Halloween 

Armed for the zombie apocalypse

On a recent afternoon, Zombie Tools' Wyoming Street workshop is dotted with empty Pabst cans and tables holding rows of sharp and shiny blades. One of the Missoula business's cofounders, Maxon McCarter, a tall guy with long hair who wears black nail polish, helps splatter blades with wax before handing them off to Zombie Tools partner Chris Lombardi, who uses a paint brush to coat knives with acid. The end result is an antique-looking weapon sharp enough to take out the living dead—or the Pabst cans the blades are tested on.

Halloween brings images of undead scavengers. That means October is a busy time for Zombie Tools, which normally sells about 50 blades a month ranging in price from about $200 to $300. "We're just busting our ass trying to get ready," McCarter says.

His customers tend to be collectors, hunters and wannabe zombie killers. The company dates to 1999, when McCarter met Zombie Tools co-founder Joey Arbour at Flipper's Casino and hatched the idea of holding regular swordfights. That morphed into what became the "Drunken Jedi Pirate Circus"—beer-soaked battles staged in Missoula alleys and backyards. The partners launched Zombie Tools in 2007. "We're still sword-fighting to this day," McCarter says.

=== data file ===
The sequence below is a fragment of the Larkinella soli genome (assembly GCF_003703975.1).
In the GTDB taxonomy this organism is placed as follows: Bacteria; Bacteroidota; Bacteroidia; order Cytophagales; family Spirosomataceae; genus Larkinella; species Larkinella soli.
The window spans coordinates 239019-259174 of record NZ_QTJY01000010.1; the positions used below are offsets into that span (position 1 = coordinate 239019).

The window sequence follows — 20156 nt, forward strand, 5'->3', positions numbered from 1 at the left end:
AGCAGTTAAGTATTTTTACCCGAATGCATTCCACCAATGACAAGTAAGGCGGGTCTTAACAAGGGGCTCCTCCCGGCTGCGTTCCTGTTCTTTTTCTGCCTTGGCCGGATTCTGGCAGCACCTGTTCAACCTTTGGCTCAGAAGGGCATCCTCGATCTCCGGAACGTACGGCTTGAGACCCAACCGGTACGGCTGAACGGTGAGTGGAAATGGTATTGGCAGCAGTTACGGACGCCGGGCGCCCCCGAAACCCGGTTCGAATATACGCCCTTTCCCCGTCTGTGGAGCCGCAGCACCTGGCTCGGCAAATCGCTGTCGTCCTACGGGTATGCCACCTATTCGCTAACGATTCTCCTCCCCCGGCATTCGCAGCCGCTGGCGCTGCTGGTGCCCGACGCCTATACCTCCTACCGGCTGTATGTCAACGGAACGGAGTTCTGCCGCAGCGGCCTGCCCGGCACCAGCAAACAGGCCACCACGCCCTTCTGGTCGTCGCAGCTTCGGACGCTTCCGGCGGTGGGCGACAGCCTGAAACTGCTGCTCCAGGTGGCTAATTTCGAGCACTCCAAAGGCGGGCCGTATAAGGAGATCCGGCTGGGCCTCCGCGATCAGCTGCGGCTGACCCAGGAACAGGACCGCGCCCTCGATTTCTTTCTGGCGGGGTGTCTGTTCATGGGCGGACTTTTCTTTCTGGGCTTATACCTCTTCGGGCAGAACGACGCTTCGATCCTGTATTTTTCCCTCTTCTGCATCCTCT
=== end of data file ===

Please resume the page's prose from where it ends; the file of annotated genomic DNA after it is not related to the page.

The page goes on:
The company has four full-time employees.

Part of the reason time is especially tight this season is because Zombie Tools is also the subject of a new reality-based TV series, which is slated to air on cable next year. Missoula-based Warm Spring Productions—itself something of a success story, with a show now airing on the Travel Channel—is filming the Zombie Tools series. President Chris Richardson says he's excited to tap such homegrown talent: "We think it has potential to be hugely successful."

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